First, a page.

RCT of medicines optimisation in general practice
Steve Williams, Senior Clinical Pharmacist at Poole Bay and Bournemouth PCN explains the positive findings from a randomised controlled trial that evaluated the impact of a medicines’ optimisation intervention delivered by GP practice-based pharmacists.1
“It was incredibly rewarding but it was a lot of work, but I’m not shy of doing hard work because I felt that [this study] was really important”, says Mr Williams.
The study was run by Professor James McElnay at the University of Belfast and much of the work was undertaken by a PhD student called Nadia Syafhan, Mr Williams recalls. The GP practice in which he works was one of the eight (two in each of four regions of the UK) that took part. The plan was to recruit 800 patients but, in the event, about 350 were included in the study, randomised on to two groups. In the first instance, adult patients were recruited who were taking six or more oral or inhaled regular medicines and who had also had an unplanned hospital admission or two emergency department presentations within the last year. In addition, adult patients who were prescribed at least 10 regular oral or inhaled, long-term medicines were also recruited. “When I say six or ten medicines, I don’t mean a couple of catheters and a couple of eye drops and some gluten-free breads – I mean proper systemic medicines”, emphasises Mr Williams. The medicines optimisation intervention was essentially a structured medication review, during which a list of medicines-related problems (MRPs) was compiled and the Medication Appropriateness Index (MAI) was calculated. Patients were also asked about their beliefs about medicines and quality of life. “If you were in the intervention group you saw somebody like me for a structured medication review at month zero, then you saw me at month two and then at month four and then it was all wrapped up by month six”, says Mr Williams.
The results showed that, as a result of the intervention, the number of medicines- related problems was reduced. “A lot of that was to do with adherence or adverse drug reactions or people being on inappropriate medicines that were no longer necessary”, recall Mr Williams. The Medicines Appropriateness Index was also significantly reduced. “Interestingly we were able to show that it reduced the number of telephone consultations that were made to the practice if you were in the intervention group”, something that is an important consideration for a busy general practice. There are almost certainly too many confounding factors to allow a study such as this to demonstrate reductions in the risks of death or hospitalisation, he says.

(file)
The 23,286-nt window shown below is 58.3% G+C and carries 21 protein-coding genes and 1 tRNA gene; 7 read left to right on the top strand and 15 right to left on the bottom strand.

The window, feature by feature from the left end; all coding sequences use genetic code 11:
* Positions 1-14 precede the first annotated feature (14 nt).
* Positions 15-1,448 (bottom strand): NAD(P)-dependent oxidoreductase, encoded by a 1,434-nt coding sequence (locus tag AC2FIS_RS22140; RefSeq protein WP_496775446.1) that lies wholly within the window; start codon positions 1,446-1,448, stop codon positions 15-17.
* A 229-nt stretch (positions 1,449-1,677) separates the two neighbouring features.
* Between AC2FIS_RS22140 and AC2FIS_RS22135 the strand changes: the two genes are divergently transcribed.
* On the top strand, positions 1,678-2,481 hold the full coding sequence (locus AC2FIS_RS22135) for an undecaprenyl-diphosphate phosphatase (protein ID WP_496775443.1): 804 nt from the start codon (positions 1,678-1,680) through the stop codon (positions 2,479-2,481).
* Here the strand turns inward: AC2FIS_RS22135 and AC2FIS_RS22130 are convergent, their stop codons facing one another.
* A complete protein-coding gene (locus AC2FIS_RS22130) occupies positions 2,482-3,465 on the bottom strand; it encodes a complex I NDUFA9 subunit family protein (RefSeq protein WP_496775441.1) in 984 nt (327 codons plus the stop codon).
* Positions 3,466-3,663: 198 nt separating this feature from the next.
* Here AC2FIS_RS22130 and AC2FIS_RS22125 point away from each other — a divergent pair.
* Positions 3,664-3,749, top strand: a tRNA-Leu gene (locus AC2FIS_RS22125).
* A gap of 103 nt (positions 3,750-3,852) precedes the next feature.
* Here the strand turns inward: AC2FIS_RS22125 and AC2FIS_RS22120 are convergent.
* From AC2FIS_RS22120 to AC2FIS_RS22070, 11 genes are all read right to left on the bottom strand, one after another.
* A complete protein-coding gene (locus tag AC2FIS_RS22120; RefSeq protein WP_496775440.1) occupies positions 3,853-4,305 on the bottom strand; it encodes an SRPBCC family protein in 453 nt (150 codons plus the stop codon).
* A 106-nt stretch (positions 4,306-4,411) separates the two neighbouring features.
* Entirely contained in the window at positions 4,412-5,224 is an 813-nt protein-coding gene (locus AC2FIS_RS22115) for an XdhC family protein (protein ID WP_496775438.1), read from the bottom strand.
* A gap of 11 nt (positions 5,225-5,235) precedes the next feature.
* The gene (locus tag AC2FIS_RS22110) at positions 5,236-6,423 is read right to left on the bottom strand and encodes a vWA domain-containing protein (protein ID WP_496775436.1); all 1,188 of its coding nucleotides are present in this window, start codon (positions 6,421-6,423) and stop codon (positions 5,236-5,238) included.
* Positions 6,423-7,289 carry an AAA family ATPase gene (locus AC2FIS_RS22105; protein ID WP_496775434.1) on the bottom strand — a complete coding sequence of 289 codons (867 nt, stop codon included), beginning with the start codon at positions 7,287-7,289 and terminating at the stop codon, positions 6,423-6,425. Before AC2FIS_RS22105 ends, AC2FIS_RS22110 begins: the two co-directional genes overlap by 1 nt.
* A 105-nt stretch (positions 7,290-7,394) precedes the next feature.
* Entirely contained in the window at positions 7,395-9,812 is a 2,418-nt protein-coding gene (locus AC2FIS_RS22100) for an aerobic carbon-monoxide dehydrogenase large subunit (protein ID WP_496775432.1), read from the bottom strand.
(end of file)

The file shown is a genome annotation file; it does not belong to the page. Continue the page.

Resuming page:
“I think what this study adds – and this is my personal view – is that if you can increase the quality of life for patients and you can reduce the number of contacts with health professionals then that is a good outcome. I’m not sure whether or not you’re ever going to be able to prove that [the intervention] will increase your life or reduce the risk of you going into hospital”, says Mr Williams. He notes that further trials are planned to look at this issue. In conclusion he says, “It was a fantastic experience and I loved it and of course I still see some of these patients who took part …… it was lovely and it was good to see that it was finally published.
Syafhan N et al. General practitioner practice‑based pharmacist input to medicines optimisation in the UK: pragmatic, multicenter, randomised, controlled trial. J Pharm Policy and Pract (2021) 14:4 https://doi.org/10.1186/s40545-020-00279-3
Steve Williams MPhil, BPharm Hons, Clin Dip Pharm, Pharmacist Independent Prescriber, MRPharmS is a Senior Clinical Pharmacist Poole Bay & Bournemouth Primary Care Network. He is also the Founder and Director of One Less Pill Medicines Optimisation Consultancy. You can keep up to date with Steve Williams on Twitter.
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